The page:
The Quebec construction industry has its own decree, put in place by the government following each round of negotiations (pursuant to the Labour Relations in the Construction Industry Act), which applies the collective agreement reached between the major employer and employee associations, to the industry as a whole. Upon the Minister of Labour's recommendation, the government may also prolong, change or repeal a decree, without the consent of the parties, if it is in the public interest and appears to be the only way to avoid a dispute. It should be added that unionization is mandatory in this industry.
Obviously all workers in such a sector are directly involved in a dispute when working conditions, once negotiated, are to be subject to a general decree (FCA A-511-97, CUB 37886). But the mere possibility of this is not sufficient (FCA A-825-95, CUB 30448).
The direct interest need not be immediate. The working conditions may be affected only from a set date in the future (CUB 55320 and CUB 52514), and even this date could be a contentious issue.
8.8.5 Application or interpretation of a clause
The fact that a collective agreement is in force does not mean there cannot be any dispute in the business or firm. The interpretation or application of a specific clause in the collective agreement may be the source of a dispute. Not all members of the bargaining unit are necessarily directly interested in such a dispute, but only those workers whose employment is affected by the clause.
This principle was applied with respect to contract miners who requested that car pushers be provided to them, to weavers in a dispute about a bonus plan, to railway workers alternating between two jobs, and to several dressmakers who were dissatisfied with the piece rate for a particular operation (CUB 15967, CUB 14236).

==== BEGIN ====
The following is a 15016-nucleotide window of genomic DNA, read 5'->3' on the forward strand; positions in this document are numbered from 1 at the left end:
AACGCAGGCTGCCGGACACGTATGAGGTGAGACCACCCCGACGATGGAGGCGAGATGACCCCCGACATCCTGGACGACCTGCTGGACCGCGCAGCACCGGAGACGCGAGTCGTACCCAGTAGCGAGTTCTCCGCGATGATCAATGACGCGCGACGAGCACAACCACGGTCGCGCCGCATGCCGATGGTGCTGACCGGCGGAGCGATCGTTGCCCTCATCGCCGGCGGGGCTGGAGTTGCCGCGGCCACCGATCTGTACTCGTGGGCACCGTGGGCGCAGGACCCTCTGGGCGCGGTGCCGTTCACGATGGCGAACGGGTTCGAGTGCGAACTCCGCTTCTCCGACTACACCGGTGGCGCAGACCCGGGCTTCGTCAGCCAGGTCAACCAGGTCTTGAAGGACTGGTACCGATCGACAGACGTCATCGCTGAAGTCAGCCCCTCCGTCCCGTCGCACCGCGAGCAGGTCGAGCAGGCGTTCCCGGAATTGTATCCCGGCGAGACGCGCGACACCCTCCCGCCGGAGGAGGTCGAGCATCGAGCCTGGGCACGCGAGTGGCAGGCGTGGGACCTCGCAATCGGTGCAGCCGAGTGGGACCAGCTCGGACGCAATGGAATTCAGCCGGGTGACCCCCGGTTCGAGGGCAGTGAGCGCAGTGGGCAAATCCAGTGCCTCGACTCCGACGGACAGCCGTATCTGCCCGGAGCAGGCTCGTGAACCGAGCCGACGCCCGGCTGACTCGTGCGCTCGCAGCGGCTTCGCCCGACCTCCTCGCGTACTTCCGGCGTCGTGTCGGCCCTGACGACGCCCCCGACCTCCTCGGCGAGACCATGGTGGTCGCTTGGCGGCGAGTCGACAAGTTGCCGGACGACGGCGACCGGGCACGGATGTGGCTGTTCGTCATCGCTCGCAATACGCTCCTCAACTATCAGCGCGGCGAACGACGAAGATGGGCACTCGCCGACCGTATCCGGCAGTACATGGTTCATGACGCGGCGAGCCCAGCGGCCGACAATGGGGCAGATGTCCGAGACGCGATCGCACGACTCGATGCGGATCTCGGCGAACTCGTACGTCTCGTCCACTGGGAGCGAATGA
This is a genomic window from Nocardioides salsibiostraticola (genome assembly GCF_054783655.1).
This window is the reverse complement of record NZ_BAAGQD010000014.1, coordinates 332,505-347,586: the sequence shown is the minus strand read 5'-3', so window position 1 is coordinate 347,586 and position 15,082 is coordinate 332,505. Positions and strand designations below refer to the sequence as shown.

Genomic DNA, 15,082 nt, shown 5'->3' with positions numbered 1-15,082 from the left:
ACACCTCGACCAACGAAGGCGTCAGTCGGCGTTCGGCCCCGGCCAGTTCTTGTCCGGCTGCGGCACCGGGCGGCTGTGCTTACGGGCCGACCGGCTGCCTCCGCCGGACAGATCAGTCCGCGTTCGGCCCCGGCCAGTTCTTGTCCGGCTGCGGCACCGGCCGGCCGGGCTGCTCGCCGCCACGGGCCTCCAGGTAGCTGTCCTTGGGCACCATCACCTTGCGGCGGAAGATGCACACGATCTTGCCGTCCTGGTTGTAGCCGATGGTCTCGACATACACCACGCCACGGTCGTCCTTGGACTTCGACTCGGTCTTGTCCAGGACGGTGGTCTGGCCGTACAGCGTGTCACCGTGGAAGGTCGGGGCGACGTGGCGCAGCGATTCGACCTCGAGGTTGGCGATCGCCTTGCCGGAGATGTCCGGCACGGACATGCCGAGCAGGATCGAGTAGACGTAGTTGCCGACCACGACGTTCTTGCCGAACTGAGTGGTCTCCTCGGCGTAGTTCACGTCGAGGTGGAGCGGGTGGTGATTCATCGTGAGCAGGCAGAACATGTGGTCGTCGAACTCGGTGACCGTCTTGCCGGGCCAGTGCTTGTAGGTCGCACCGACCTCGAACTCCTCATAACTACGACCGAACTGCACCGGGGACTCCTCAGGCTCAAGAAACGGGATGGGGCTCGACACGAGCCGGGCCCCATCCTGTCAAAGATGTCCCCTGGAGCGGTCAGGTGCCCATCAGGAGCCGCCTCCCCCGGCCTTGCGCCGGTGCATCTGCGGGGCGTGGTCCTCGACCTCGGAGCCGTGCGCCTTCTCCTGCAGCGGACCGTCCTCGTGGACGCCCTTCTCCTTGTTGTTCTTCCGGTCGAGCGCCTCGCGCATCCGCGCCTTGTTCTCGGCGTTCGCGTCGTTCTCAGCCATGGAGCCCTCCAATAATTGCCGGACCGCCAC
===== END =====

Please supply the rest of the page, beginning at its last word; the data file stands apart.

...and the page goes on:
If the clause in question concerns all employees governed by the collective agreement, then all of them are directly interested (FCA A-511-97, CUB 37886). This would be the case in disputes about a general increase or decrease of wages, calculation of wages, night shift premium, and, grievance procedures and seniority rights.
8.8.6 Dispute over union affiliation
When a dispute arises over union certification or affiliation, all workers whose employment will be governed by a collective agreement are directly interested. It doesn’t matter that an individual is in favour of or against the recognition of the union. With respect to jurisdictional disputes between unions, members of both unions are directly interested.
8.8.7 Employment or dismissal of certain employees
With respect to disputes connected with the employment or dismissal of certain employees, any person who insists upon or resists the dismissal or reinstatement of such employees is directly interested. Employees whose very employment is in dispute are, of course, directly interested.
Similarly, where the union challenges the hiring of non-union workers, not only the union members, but also the non-union workers whose employment is at issue are directly interested.
8.8.8 Policy of union solidarity
Mere agreement with the principle of union solidarity towards strikers, or mere membership in a union, does not in itself constitute direct interest.